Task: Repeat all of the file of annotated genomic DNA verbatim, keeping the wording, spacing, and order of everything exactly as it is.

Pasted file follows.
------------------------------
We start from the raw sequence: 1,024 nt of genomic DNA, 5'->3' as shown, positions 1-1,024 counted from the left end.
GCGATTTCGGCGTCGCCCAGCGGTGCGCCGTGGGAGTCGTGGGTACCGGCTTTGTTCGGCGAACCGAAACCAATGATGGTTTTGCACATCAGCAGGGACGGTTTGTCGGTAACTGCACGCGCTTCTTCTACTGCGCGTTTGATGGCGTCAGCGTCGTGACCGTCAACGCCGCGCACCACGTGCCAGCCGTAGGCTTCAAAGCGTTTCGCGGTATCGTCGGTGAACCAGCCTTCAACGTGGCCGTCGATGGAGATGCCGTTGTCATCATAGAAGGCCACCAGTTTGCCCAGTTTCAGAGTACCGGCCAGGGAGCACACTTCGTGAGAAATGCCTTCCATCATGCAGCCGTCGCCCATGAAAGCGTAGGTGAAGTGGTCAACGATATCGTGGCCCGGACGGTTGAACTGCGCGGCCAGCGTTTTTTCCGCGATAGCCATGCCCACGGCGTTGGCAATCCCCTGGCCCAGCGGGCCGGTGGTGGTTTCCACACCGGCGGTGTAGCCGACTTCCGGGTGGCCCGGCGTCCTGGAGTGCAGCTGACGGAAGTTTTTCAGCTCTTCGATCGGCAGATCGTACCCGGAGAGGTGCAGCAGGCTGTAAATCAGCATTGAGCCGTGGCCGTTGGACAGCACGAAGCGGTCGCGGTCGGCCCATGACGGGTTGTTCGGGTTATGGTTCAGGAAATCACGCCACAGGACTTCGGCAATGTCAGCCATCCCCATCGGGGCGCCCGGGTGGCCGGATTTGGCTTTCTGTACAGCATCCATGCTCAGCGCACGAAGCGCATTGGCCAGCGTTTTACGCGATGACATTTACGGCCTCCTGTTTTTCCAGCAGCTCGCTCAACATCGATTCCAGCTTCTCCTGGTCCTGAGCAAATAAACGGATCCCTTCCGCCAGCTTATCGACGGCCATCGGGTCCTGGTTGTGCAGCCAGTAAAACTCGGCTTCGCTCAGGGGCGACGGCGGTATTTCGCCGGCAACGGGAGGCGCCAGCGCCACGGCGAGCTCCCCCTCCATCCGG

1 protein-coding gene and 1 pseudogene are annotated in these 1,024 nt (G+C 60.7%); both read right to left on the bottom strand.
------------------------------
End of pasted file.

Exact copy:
We start from the raw sequence: 1,024 nt of genomic DNA, 5'->3' as shown, positions 1-1,024 counted from the left end.
GCGATTTCGGCGTCGCCCAGCGGTGCGCCGTGGGAGTCGTGGGTACCGGCTTTGTTCGGCGAACCGAAACCAATGATGGTTTTGCACATCAGCAGGGACGGTTTGTCGGTAACTGCACGCGCTTCTTCTACTGCGCGTTTGATGGCGTCAGCGTCGTGACCGTCAACGCCGCGCACCACGTGCCAGCCGTAGGCTTCAAAGCGTTTCGCGGTATCGTCGGTGAACCAGCCTTCAACGTGGCCGTCGATGGAGATGCCGTTGTCATCATAGAAGGCCACCAGTTTGCCCAGTTTCAGAGTACCGGCCAGGGAGCACACTTCGTGAGAAATGCCTTCCATCATGCAGCCGTCGCCCATGAAAGCGTAGGTGAAGTGGTCAACGATATCGTGGCCCGGACGGTTGAACTGCGCGGCCAGCGTTTTTTCCGCGATAGCCATGCCCACGGCGTTGGCAATCCCCTGGCCCAGCGGGCCGGTGGTGGTTTCCACACCGGCGGTGTAGCCGACTTCCGGGTGGCCCGGCGTCCTGGAGTGCAGCTGACGGAAGTTTTTCAGCTCTTCGATCGGCAGATCGTACCCGGAGAGGTGCAGCAGGCTGTAAATCAGCATTGAGCCGTGGCCGTTGGACAGCACGAAGCGGTCGCGGTCGGCCCATGACGGGTTGTTCGGGTTATGGTTCAGGAAATCACGCCACAGGACTTCGGCAATGTCAGCCATCCCCATCGGGGCGCCCGGGTGGCCGGATTTGGCTTTCTGTACAGCATCCATGCTCAGCGCACGAAGCGCATTGGCCAGCGTTTTACGCGATGACATTTACGGCCTCCTGTTTTTCCAGCAGCTCGCTCAACATCGATTCCAGCTTCTCCTGGTCCTGAGCAAATAAACGGATCCCTTCCGCCAGCTTATCGACGGCCATCGGGTCCTGGTTGTGCAGCCAGTAAAACTCGGCTTCGCTCAGGGGCGACGGCGGTATTTCGCCGGCAACGGGAGGCGCCAGCGCCACGGCGAGCTCCCCCTCCATCCGG

1 protein-coding gene and 1 pseudogene are annotated in these 1,024 nt (G+C 60.7%); both read right to left on the bottom strand.